Newspaper Page Text
tltMMY, AIMtll, 12. im7.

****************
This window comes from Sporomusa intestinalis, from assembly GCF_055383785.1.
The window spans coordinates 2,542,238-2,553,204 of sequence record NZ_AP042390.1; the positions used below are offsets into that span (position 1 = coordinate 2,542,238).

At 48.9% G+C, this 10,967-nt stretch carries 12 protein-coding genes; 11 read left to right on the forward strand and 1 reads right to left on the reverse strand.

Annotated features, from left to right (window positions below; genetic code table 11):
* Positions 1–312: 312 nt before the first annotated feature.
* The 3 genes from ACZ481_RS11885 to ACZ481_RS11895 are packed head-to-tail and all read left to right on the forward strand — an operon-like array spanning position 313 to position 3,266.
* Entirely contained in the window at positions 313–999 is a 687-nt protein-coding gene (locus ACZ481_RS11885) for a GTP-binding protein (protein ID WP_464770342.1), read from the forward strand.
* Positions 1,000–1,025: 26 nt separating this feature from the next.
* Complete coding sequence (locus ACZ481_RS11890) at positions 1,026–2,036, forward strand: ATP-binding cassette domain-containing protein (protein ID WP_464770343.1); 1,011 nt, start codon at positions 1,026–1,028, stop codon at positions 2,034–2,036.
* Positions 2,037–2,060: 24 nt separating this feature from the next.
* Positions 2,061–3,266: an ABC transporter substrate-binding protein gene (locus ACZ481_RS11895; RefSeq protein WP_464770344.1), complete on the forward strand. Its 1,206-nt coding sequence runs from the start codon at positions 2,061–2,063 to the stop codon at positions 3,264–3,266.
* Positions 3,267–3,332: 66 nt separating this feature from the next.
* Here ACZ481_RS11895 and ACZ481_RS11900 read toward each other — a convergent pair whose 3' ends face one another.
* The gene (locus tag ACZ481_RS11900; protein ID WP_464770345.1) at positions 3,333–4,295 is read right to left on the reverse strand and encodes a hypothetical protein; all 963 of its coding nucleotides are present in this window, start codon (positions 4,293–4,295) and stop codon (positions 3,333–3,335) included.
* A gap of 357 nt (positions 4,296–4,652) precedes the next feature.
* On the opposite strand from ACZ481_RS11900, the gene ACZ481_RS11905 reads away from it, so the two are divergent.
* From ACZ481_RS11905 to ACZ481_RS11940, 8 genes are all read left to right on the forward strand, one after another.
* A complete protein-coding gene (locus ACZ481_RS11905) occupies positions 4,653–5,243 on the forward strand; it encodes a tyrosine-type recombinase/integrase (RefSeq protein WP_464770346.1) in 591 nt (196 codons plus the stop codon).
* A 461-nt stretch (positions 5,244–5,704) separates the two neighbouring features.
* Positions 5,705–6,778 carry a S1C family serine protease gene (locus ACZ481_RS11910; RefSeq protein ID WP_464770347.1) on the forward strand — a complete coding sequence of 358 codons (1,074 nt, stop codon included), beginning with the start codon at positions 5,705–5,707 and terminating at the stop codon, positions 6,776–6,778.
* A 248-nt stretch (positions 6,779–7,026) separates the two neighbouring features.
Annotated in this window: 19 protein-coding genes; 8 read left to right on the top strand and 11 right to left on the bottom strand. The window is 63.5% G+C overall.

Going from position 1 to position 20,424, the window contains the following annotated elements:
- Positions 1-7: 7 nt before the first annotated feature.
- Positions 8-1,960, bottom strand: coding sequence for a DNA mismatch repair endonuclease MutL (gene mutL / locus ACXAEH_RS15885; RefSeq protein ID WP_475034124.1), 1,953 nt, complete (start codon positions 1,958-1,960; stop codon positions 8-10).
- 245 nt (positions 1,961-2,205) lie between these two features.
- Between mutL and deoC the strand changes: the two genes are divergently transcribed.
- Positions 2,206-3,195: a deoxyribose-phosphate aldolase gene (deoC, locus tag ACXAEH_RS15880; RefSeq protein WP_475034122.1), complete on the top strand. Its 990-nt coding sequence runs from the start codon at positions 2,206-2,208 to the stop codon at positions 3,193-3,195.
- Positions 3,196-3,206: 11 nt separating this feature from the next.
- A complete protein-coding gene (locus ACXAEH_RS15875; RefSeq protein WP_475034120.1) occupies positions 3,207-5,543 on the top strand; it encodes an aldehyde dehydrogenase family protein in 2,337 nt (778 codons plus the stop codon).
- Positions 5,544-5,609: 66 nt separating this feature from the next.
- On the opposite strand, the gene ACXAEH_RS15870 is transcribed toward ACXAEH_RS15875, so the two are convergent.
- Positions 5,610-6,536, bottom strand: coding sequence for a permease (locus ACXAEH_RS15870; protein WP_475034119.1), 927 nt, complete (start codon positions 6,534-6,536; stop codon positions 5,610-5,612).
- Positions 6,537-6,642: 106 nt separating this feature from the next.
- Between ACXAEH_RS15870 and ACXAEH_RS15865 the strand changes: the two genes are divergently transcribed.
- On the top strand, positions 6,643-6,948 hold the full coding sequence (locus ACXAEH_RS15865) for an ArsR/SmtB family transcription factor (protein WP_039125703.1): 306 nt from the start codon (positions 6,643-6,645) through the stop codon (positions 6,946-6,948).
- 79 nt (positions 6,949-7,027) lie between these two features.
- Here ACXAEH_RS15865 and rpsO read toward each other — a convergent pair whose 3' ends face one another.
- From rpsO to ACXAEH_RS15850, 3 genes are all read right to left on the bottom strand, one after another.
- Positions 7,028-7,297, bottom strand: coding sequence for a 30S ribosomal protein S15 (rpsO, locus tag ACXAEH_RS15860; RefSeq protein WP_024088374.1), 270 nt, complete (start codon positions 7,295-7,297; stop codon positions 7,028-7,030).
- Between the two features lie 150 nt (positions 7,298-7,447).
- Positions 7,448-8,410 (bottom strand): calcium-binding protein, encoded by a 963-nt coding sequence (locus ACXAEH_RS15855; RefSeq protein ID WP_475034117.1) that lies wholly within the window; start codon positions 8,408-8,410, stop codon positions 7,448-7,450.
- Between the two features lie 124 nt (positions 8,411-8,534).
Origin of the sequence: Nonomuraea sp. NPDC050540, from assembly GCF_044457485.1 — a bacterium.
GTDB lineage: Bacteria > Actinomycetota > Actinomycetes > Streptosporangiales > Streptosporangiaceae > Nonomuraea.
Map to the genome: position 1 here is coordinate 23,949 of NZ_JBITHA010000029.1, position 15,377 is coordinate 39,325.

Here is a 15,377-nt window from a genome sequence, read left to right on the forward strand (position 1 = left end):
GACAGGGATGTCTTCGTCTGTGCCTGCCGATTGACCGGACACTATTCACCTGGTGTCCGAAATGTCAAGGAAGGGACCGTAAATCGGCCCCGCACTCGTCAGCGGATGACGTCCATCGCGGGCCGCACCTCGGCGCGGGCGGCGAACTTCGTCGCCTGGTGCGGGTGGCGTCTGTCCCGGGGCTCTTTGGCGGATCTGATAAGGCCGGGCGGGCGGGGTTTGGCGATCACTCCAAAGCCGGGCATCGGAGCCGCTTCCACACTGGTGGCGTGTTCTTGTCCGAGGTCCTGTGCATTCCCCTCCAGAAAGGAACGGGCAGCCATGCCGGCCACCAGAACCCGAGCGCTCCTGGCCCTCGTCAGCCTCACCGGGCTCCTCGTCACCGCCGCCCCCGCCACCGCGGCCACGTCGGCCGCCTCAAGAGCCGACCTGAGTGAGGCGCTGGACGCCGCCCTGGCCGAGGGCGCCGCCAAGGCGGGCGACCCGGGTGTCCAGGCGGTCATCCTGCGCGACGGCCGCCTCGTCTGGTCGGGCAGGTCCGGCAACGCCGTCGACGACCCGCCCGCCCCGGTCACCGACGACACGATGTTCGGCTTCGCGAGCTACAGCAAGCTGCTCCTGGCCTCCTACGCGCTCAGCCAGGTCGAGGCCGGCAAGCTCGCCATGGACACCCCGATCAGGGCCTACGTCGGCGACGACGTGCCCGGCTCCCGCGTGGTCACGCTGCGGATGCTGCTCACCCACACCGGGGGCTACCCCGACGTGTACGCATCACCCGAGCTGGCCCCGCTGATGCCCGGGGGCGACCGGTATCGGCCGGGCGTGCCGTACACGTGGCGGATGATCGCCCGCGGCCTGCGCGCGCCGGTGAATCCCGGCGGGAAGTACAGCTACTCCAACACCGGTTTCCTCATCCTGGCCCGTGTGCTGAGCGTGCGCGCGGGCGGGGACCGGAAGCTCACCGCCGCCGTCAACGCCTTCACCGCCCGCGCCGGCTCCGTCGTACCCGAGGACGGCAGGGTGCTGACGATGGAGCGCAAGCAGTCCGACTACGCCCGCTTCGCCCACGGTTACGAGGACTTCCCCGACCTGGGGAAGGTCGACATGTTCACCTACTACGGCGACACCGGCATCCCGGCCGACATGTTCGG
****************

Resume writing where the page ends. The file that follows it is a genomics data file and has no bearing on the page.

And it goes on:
ALUUQUERQUE EVENING CITIZEN. page ntm. v. r 7X '-,?r ... i.f V?toii FTTH t': Positive Circulation Best Food Preserver. Dead Air "Spaces in the Walls Bet non-conductor of lieat and cold. Rubbar Strip Around Doors makes It air tight. Just a few of the many features of the Baldwin Refrigerator ask us about the others. It's a pleas ure to show them. W. V. Frutrells Furniture Co. Cor. Coal and 2nd Pnone 376 HOW TRAINMEN AND MANAGERS JIBED by. Both Men and Magnates. upon. 10 mis me snipper vum mittee has assented. When the de tails are settled It is then the pur pose of the shippers and of the rail roads to present the bill of lading to congress for passage. It Is expected ' that there will be no difficulty In se ! curing Its passage as a law, no that It 1 will become the legal regulation re i gardlng all Interstate shipments. Such a plan will give It the backing of the government. NIXE-HOtlt LAW FORCES I'liOMNU OF IOWA OFFICIOS. Council Bluffs, Iowa, April 12. In . preparation for the nine-hour law, , the Chicago A Northwestern railroad I 19 closing scores of its smaller offices Greatest Diplomacy Was Used I throughout ioWa. Twenty omces on I Iha Mutant! rllvlnlnti nlnliA tiava t,PPn discontinued within one week, and many others will be closed this i spring. The railroads are unable to secure telegraph operators suHlclent j to man the offices, now that this class of men can only work nine hours. The operators are being moved to the large offices, where It is necessary to have three men, instead of two as for merly. In this way expenses are kept down, the law is adhered to, and the larger offices handle the work former ly distributed' among the many smaller ones. An official of the Northwestern rail road said the nine-hour law had nothing to do with the laying off of operators. It was the custom, he said, when the winter's work was over, to reduce the telegraph force. Besides this, 150 miles of automatic signals had been added, and fewer op. erators consequently are needed. (;lti:.T WKKTERN 1IAVI.K (iKMV FREE INTO O.MAJIA Y'AJtHS. Omaha, Neb., April 12. As an off set to the raise in grain rates by the Union Pacific between Omaha and Council Uluffs, the Chicago Great Western railroad Tuesday morning began hauling grain free from Coun cil Bluffs into Omaha, when destined to elevators on the tracks of the Chi cago Great Western, and charging only $2 per car when destined to ele vators on other tracks. The Union Pacific charges $5 per car for the same service, and the interstate com merce commission last week declared that the Union Pacific had the right to raise the rate for that service to Its present charge. The Great Western's action will have a far-reaching effect on Jowa grain destined to Omaha, and it places the Omaha market on a parity with the Chicago market. EXtilXF. i!U)VS l TWO A1!K KIIiLED. Knglne 2681, drawing an extra eastbound freight train on the South ern Paclllc, blew up with terrific force at 11 o'clock Tuesday, about two milps from Tunnel No. 4. on the Te hachapi hill, near Bakersflcld. En gineer Hob Mathin and Fireman Vaughn were instantly killed. Hrakenmn Jones, who was riding on a nearby car, was terribly scalded and may not survive. He was hurled 200 feet. Irs. West and Kellogg, of Kern City, hurried to the scene of tile disaster a few minutes afterward. The engine was completely wrecked. The wrecker was hurried to tne scene and traffic was opened up in about two hours. The cause of the explosion Is thought, to have been a defective pipe. The request of the citizens of Kl Paso, Kllve"r City, Demtng and other towns along the Santa Fe for a day train from El Raso to Demlng, ha been turned down by the road. Uis trict Agent W. K. Brown, when asked regarding the proposed train, said that it would be unprofitable for the company to run such a train and for the present the company would not consider such a proposition. The Santa Fe Railroad company has agreed to make the class C rate on apple shipments to Texas points on actual weight insteau of estimated weights of 160 pounds to the barrel as heretofore. The railroad boys at Imm Veyas have organized a base ball team. 'Ifiie settlement of the wage and wrk-(kiy question for one department of the railroad service lu half of the United Htate is regarded as a distinct Innovation for determining labor con troversies. The public was so con cerned for several weeks about the rumors that a strike of conductors and trainmen was impending as to overlook, at least temporarily. the diplomatic points In the negotiations. Statements, which recently emanat ed from the east, signify that the conductors und trainmen employed on the linet. operating east of the MlsHlssIpnl river will ask for an ad justment of labor difficulties in a, few months. If they submit demands, as is announced, the differences may be worked out satisfactorily by a general conference, as was done by the west ern roads. There were novel and dramatic features to the negotiations between the western systems and their con ductors and trainmen. Formerly the conductors and trainmen of each road, represented by their committee, settled their case by a conference with an individual management. Then only one road was Involved. Accord ing to the latest plan, the conductors and trainmen employed on all the American and Canadian roads oper ating west of Kt. Louis and Chicago merged their interests and acted har moniously. The conductors and trainmen of each line chose a committee to repre sent them. The railroads appointed a committee of general managers. Uotn parties had different .headquarters at Chicago during the conference, as sembling at these headquarters in the morning and evening, but they held joint meetings daily and considered the issues. The small committee of the general managers and the large committee of the conductors and trainmen formed two groups at the conferences and freely stated their demands and objections. The conferences are said to have been Instructive to both the oflicials and the men. Until debate on wages and hours became spirited, drawing out frank declarations from both sides neither the officials nor the men real ized what great variations there are throughout the west, in wages and hours of work. It was ascertained, according to report, that conditions In different sections of the western territory were so unlike ns not to ad mit of comparisons. The officials and the employes' committees learned much that was new to them about the railroad service. in the early conferences, both par ties agreed not to divulge any infor mation about the deliberations. It Is said that although 175 men partici pated, the understanding was fulfilled strictly. Neither side discussed pub licly the business done at the confer ence until the break in the negotia tions occurred. The statement that a strike would take place Injured business In the southwest. If not also in other parts of the west. Passenger and freight traffic was delayed until news of a settlement should be received. Mer chants did not wish to ship goods with an uncertainty as to delivery at the point of destination. Patrons of the roads did not wish to travel and run the risk of being kept indefinitely away from home through a cessation of the train service. The public was alarmed and was anxious for arbitra tion. Oplnons have not been given by the general managers or the committees representing the conductors and train men as to whether the new plan of adjustment is worthy of sanction and adoption. The question is whether the old plan, whereby differences on all lines are settled simultaneously, is preferable. But it seems to be prob able that the employes will tend to favor the process of settlement which has been tried with the western lines. MANY (IIAMiKS PliAXXFl IX lill.L of lading. Chicago. III., April 12. Business will be greatly facilitated throughout the country by changes the eastern railroads are planning to make in the proposed uniform bill of lading, which the shippers have been trying for years to induce them to issue If an agreeement can be reached with the shippers, the railroads will throw suf. tlclent safeguards around the bill of lading so that the banks throughout the country will take them without question. It is the purpose of the railroads, in fact, to make bills of lading the safest possible medium of exchange, so that the shipper will be in about he same position in a business sense as he would be if he had a certified check for the value of his shipment. At present the banks loan money on bills of lading, and millions of dol lars are in circulation backed by that security, despite the fact that the rail roads have in the past tried to make them non-negotiable. The lJunks vomplaln, however, that the risk is oo great and that the safeguards are not sufficient. Recently the attorney for the lili aoise Manufacturers' association an 1 several members of the association went to New York and held a con ference with several of the leading eastern traffic men. T'le result was a decision to hold a conference here either next Monday or April 22. be tween the sub-committee of the east rn lines and the Illinois Manufactur ers' association committee, with ref- re.nce to the uniform bill of lading. The proposition of the railroad ines is to "remain in convention until the unifrom bill of lading Is agreed To Chicken rentiers. Mausard's Mills are selling good wheat at SI. 40 per 100 lbs. CIMARRON WILL FALSE FRIENDS E N OM LARGE CITY BROKE G. R. GROW Judicious Advertising Sets Father of United States Home- Forth Natural Advantages Increase In Population. Public attention Is Just now being attracted in a marked degree to the Important locality of which the tow.i of Cimarron, N. M., is the natural center. Recent mineral discoveries In the neighborhood, together with the choice of the town by the St. stead Act Was Dependent Upon Andrew Carnegie. Washington. April 12 - So utterly was the late Galusha A. Grow, of Montrose, Pa., stripped of his fortune by schemers that for the hist two years of his life he was a pensioner on the bounty of Andrew Carnegie. Mr. Carnegie first gave Mr. Grow $1,000 a year and then doubled the Loul. llockv Mountain & Pacific , pension. Railway company as its headquarters Although his generosity did much and the point at which Its shops are to ease the cares which pressed upon to be located, combine in foreshadow. Mr. Grow in his old age. it could not ing a future greatness of w hich well ' overcome the pangs he suffered from Informed people are already begin- the Ingratitude of those he had con ning to take advantage. While It is sidered friends. It is the firm belief true that many of the recent arrivals 1 f those who remained faithful to him in Cimarron are workmen engaged ! that he died of a broken heart be- upon the construction of the shoos of l cause of threats made against him the Cimarron & Northwestern rail road, which has Its terminal In the town. It is also observable that un usual numbers of healthseekers and people of leisure Intent upon Invest ment and home building In the south west are among the strange faces to be seen upon the streets. Though the coming of either of the shops above referred to would of themselves make of Cimarron an im portant town .its location about mid way between vast deposits of coal and Iron cannot fall to Impress the ob servant with the certainty of a phe nomenal development In the near fu ture, a fact which the live business men of the town are now endeavoring by means of judicious advertising to promote in every legitimate way. In all respects the campaign of publicity which they have inaugurated for this purpose Is worthy of emulation, as they appear to have eliminated from their plan all attempt to exploit their district along tourist lines, choosing rather to set forth Its advantages from, a strictly business point of view. The following are the facts which they enlarge upon In the liter ature they send out: A climate unsurpassed from the all-year standpoint, ample means of diversion, through the hunting and fishing opportunities afforded In the surrounding mountains; beautiful scenery and constant inducement to ward outdoor life, headquarters for most lfportant timber and lumber Industry in the southwest; center of the most extensive and best cattle range in the world; so located be tween coal and Iron deposits that both can be brought down hill, a distance of only twenty-five miles, constituting the town the logical location for a great iron and coke industry. The proximity of large deposits of copper, silver and gold is also set forth, to gether with the vast extent of rich agricultural land, only awaiting irri gation, which surrounds the town. For this purpose it is claimed abun dant supplies of pure water exist in the nearby mountains. One of the strong points to which attention Is called is the cheapness ot building material, abundance of ce ment rock being found in every direc tion, in addition to the timber for which the town has long been a cen ter. Lime and brick clay and cheap fuel also figure extensively In the lit erature of the boomers. Cimarron is certainly fortunate in having among its citizens while It is still In its infancy the spirit and brains neces sary to properly direct and push it to the prominence and success to which its natural advantages certainly en title It. MANSFIELD COPPER . CLAIMS SURVEYED Mansfield, Ariz.. April 12. Govern ment surveys have Just been com pleted with a view to patenting the claims of the Mansfield copper prop erty. The outlook for heavy produc tion from this mine during the com ing season is improving daily. The main shaft is now down about 226 feet, and drifts already run at the 150-foot level are in good ore. Sev eral other shafts are going down ras ldly, and large equipments of ma chinery are being Installed. The force at the mine is soon to be con siderably enlarged, and the housing of the men is already provided for. The company Is to purchase a smel ter site at Crittenden Station Immediately. Whooping Couch. I have used Chamberlain's Cough Remedy in my family in cases of whooping cough, and want to tell you that it is the best medicine I have ever used. W. F. Gaston, Posco, Ga. Tills remedy is safe and sure. For sale by all druggists. James T. Dubois, an attache of tn state department, who wus named by Mr. Grow as executor of his estate, has returned to Washington from Montrose, where he went ten days ago. Although Mr. Grow possessed securities and property of the face value of $102,000 in 1902. and al though he then considered he had a sound fortune of $ HO, 000, Mr. Dubois, as executor, has found his prlnclplj duty to be collecting sworn evidence In disproof of the story which, he says, the plotters threatened to make public as a means of extorting money from Mr. Grow. "In November, 1905," said Mr. Du bois, "Mr. Grow wrote me to come to Glenwood, his home, to see him. lie told me then that by unfortunate rail road and other Investments he had lost some money and he had also lost considerable money through tlfe in gratitude and deception of acquaint ances. 'I don't know how I am go ing to live In the future.' he said. "Upon returning to Washington 1 wrote him telling him not to worry about his troubles ,to live just as he allways had lived and I would see the bills were paid. I then wrote to An drew Carnegie and told him Mr. Grow was In financial distress, having lost all his property. Mr. Carnegie im mediately replied, thanking me for calling his attention to Mr. Crow's distress and said that owing to Mr. Crow's distlngulssed services to his country and what he hud done for the common people of the United States through the homestead act, of which he was the father and which he signed as speaker of the house in 1864, he was very anxious that Mr. Grow's last years should be full of ! comfort and peace." Washington Fashioned Apparel VMS WMWMTM OO. Are You on the Lookout For Summer Comfort? 7'S HERE GALORE.! We've two and three piece Suits of all suitable and stylish Summer fabrics. Thin Coati, Thin Trousers, Negligee Shirts, Thin Underwear, Hosiery and all sorts of Thin Toggery for Summer Wear. And the best of the story is the fact that our prices are also thin enough for your satisfaction and comfort. Summer Suits at - - $12 to $30 Summer Trousers at $2 to $6 Hardly think you can mention an article of Clothing or Toggery that would add to your Summer comfort that we can not show in a style to please you. Come, see. M. MAN DELL Fine Clothing and Furnishings. SANTA FE MAN SAYS HE IS COUSIN OF ' STANFORD WHITE Erstwhile Territorial Engi neer White Creates Sen sation In El Paso. A. IL WHITCOMB GETS e or $15 S. J. AM KM, OF l.:S t IUCKS. TO .i:T ft'.M), AM) I'lllMllAll VIM OSTK, OF NAXT.VKK INCItKAS Kl TO $12 FEU MONTH. The following pensions have been granted : Spencer O. Ames, L;ut Cruces. in creased to $20 per month, from Feb ruary 14. 1907. Alexander M. YAhitcomb, of Albu c,uerque, Increased to 115 per month, from March 1. 19i'7. Trinidad Urioste. Santa Fe. Increas ed to 112 per month from February 211. 1107. F.I I'aso. Texas. April 12. Daid Miller While, a cousin of .Stanford White, who was killed by Harry Ken dall Thaw, Is in Kl l'aso, a guest at the OrndortT. Mr. White lives 1H Santa Fe, N. M.. having made his home there for a number of years. For several years he was territorial engineer of New Mexico. He Is visiting Kl Paso for pleasure and w ill remain a week or so. When seen at the Orndorff and asked rela tive to the Thaw trial and what his opinion as to the probable verdict of the Jury was, Mr. Whltle at first re fused to discuss the subject, saying that It was too delicate a matter. He, however, changed his mind and mad. . this statement: ! "Of course, you know that I have kept up with the trial from its very niciii. j ii. 7 iii.nn , . . . , I . . v. a. p. . v . . battle in the defense of Harry Thaw and have spent a fortune. Kvery effort has been made to secure a ver dict of acquittal. 1 Am of the opin ion that their efforts will prove a failure. It Is my opinion that the Jury will not agree. I do not care to go further Into the subject of the trial than this. "The Thaws have attempted to make the world believe that Stanford White was a horrible man. He was not the man they huve represented him to be. I knew Kvelyn Nesbit in New York before her marriage to Thaw. 1 am well acquainted with her career In New York and also In Kurope. Since the beginning of the Thaw trial the reading public has learned what kind of a woman nhe : is." i Tim Price of lienlth. "The price of health in a malarious district is Just 25 cents; the cost of a box of Dr. King's New Life Pills," writes Klla Slayton, of Noland, Ark. New Life Pills cleanse gently and im part new life and vigor to the sys tem. 25c. Satisfaction guaranteed at all druggists. I W. L. TRIMBLE & CO. LIVERY, SALE, FEED AND TRANSFER STABLES. $200 REWARD. Is offered for the capture of A tlmo Pettlne, the murderer of Bene detto Berardlnelll. Crime was com mitted in Albuquerque Monday, Feb ruary 4. C. A. and C. fJIRANDB. Horses and Mul"S Bought and Ex changed. BEST TOURNOUTS IN THE CTTT Second Street, between Railroad and Copper Avenue. Thos. F. Keleher DEVOES READY PAIXT One Gallon Covers SOO Sqnare Feet. PALMETTO ROOF PAINT Stops Leaks, Lasts Five Yean. JAP-A-LAC. 408 Wttt Railroad Avnui Announcement Ithtcn by a Spider. Through blood poisoning caused by a spider bite, John Washington, of l',tu,.ilai.:il., Tu, u-nlll.! hnvo lnuf Via ..,-.,l,i:,1I1., 4 . A . , .. , M 1. 11(1, 1UO. IllC Chamberlain's Stomueh and Liver leg, which became a mass of running Tablets invaluable for the touches of i sores, hnd he not been persuaded to (icntlc and Kffcotlvc, A well known Manitoba editor writes: "As an inside worker I find biliousness; natural to sedentary life. their action being gentle and effective, clearing the digestive tract and the j head." Price, 25 cents. Samples: free. All druggists. try Hucklin'B Arnica Salve. He writes "The first application relieved, and four boxes healed nil jthe tores' Heals every sore. 2fic at all druggists. oooooooooooooeooo J Do You Need Lawn Mowers. Garden Rakes and Hoes, Rubber Hose, Cotton Hose. try us BEST OF QUALITIES RIGHT PRICES J. KORBER & CO. ALBUQUERQUE, N. N. 212 NORTH SECOND ST. ioooooooocoocoo Having acquired an Interest In the Standard Plumbing and Heating company, Mr. John SlruniquUt will In future have charge of the mechanlcal department and attend to the instal lation of all plumbing and heating work entrusted to this company. Standard Plumbing & Heating Go The "SHORT LINE" to the mining camps of Colorado, Utah and Nevada; to Denver, Colorado Springs and Pueblo, Is by way of Santa Fe, N. M., and the DENVER & RIO GRANDE RAILROAD through the fertile San Luis val ley; also to the San Juan country of Colorado. For Information as to rates, train service, descriptive literature address. S. K. HOOPER, General Passenger Ticket Agent Denver, Colo. I KILL the COUCH AND CURE THK LUNCO WITH s Dr. King': Jon Discovery FORC 0NSUMPTI0N Price OUGHSaM 60e&1.60 OLDS Fret Trial. Surest and Uuickest Cur for all THKOAT and LUNO TROUB LES, or MONEY BACK. MOTT'S PENNYROYAL PILLS Thiy overcome Wcnhnftm., nd banlkU " imim t nw lArlly mid oultton9.tlujrM vlmvm tlun." Tlier no Lira I tatflrlttt womanhuu.fr. airltnjr AW. Yeluptnvnt of orpanH ana ttm: known rt'niMlr for womes wfMUr them, v'annnt do bnriuHf- ronie leii!i . S1 pr lmw hv mnll. HnH hy IrvnMa, tfOTT CHEiUCAL JO. .. FOB AiX BY ANN SOU. DON J.RANKIN & CO. FIRE INSURANCE, REAL BSTATsV LOANS. Automatic. Phono 411. Room 10, N. T. ArmUo BuUdtaa A. E. WALKER, rmm INBUBANCK 6ccretarjr Mutual Building Associa tion. Office at 217 West RaUrasv avenue. W. E. MAUGEP WOOL with Raube and Mauger Office, US North First 84. ALBUQUERQUE, N. M. TOTI A Ot API Dealers in Groceries, Provisions, Bay, Grain and Fuel. Fine Line of Imported Wines Li (mors and Cigars. Place your orders rot this line with us. 213-21B-217 NORTH THIRD 8T. THIRD STREET Meat Market All Kinds of Fresh and Bait Mi Steam Sausage Factory. EM Hi Kl JEN WORT Masonic Building, North Third 7. A. SLEYSTER INSURANCE, REAL ESTATsT NOTARY PUBLIC. Rooms 12 and 14 Cromwell Block. Albuquerque. Telephone No. 111. Give u your ROUGH DRY worX Monday, and set It back Wednesday. Imperial Laundry Co. n n H H 0 H n H n H n u H n n 0 n n m n H 0 0 0 0 0 0 0 0 0 0 0 K04CKCKK0C v04KC4C4KOtK 9 its Location HELEN IS 31 MILES SOUTH OF ALBUQUERQUE, N. M.. AT THE JUNCTION OF THE MAIN LINE OF THE SANTA FE SYSTEM LEADING EAST AND WEST FROM CHICAGO, KANSAS CITY. GALVESTON AND POINTS EAST TO SAN FRANCISCO, LOS ANGE LES. AND FROM THE EASTERN AND NORTHERN STATES TO EL PASO AND TEXAS. 1,000 BUSINESS AND RESIDENCE LOTS. 25x110 FEET, LAID OUT WITH BROAD tO AND 70-FOOT STREETS. WITH ALLEYS 20 FEET WIDE, WITH BEAUTIFUL LAKE AND PUBLIC PARK GRAND OLD SHADE TREES; PUBLIC SCHOOL HOUSE. COST ING $16,000; CHURCHES; COMMERCIAL CLUB; A POPULATION OF 1.600 PEOPLE; SEVERAL LARGE MERCANTILE ESTABLISHMENTS; THE BELEN PATENT ROLLER MILL. CAPACITY HO BARRELS DAILY; LARGE WINERY; THREE HOTELS. RES TAURANTS, ETC. BELEN IS THE LARGEST SHIP PINO POINT FOR WOOL. FLOUR. WHEAT. WINE. BEANS AND HAY IN CENTRAL NEW MEXICO. ITS IMPORTANCE AS A GREAT COMMERCIAL RAIL ROAD CITY IN THE NEAR FUTURE CAN NOT BE ESTIMATED. t i K4O4O4KO0OOtVCOOOw s0-s0Ce404K4K40440 K COME TO BELEN, H, HI, Future Railroad Metropolis of New Mexico Located on Belen Cut-off of Santa Fe Railway The Belen Town and Improvement Company Are Owners of Belen Townsite The Belen Town and Im provement Co. iOHN BECKER, Pres WM. M. BERGER, Sec'y K4KK4CK4KKCOt t4K44444KK4K A Railway Center ALL FAhT LIMITED EXPRESS, MAIL AND FREIGHT TRAINS OF THE SANTA FE WILL CO OVER THE MAIN LIVE THROUGH TO BELEN, EAST AND WEST, NORTH AND SOUTH. THK LOTS OFFERED ARE IN THE CENTER OF THE CITY, WELL GRADED (MANY OF THEM IM PROVED BY CULTIVATION); NO SAND OR GRAVEL. WE NEED A FIRST-CLASS, MODERN HOTEL AND A GOOD, UP-TO-DATE NEWSPAPER. OUR PRICES OF LOTS ARE LOW AND TERMS ON EASY PAYMENTS; TITLE PERFECT; WARRAN TY DEEDS. ONE-THIRD PURCHASE MONEY CASH. TWO-THIRDS MAY REMAIN ON NOTE. WITH MORTGAGE SECURITY FOR ONE YEAR. WITH 8 PER CENT INTEREST THEREON. APPLY AT ONCE FOR MAPS AND PRICES IF YOU WISH TO SECURE THE CHOICEST LOTS. 40C4K0K04004C4 e4sKt04K4KC00 -aO B 0 0 0 0 0 0 0 0 0 0 0 0 0 B 0 0 0 0 0 0 0 0 0 0 0 0 n 0000 000000B0000H00000D000000H0H0000n 00 00.000000000000 0 00 000000000H0 00HH00000000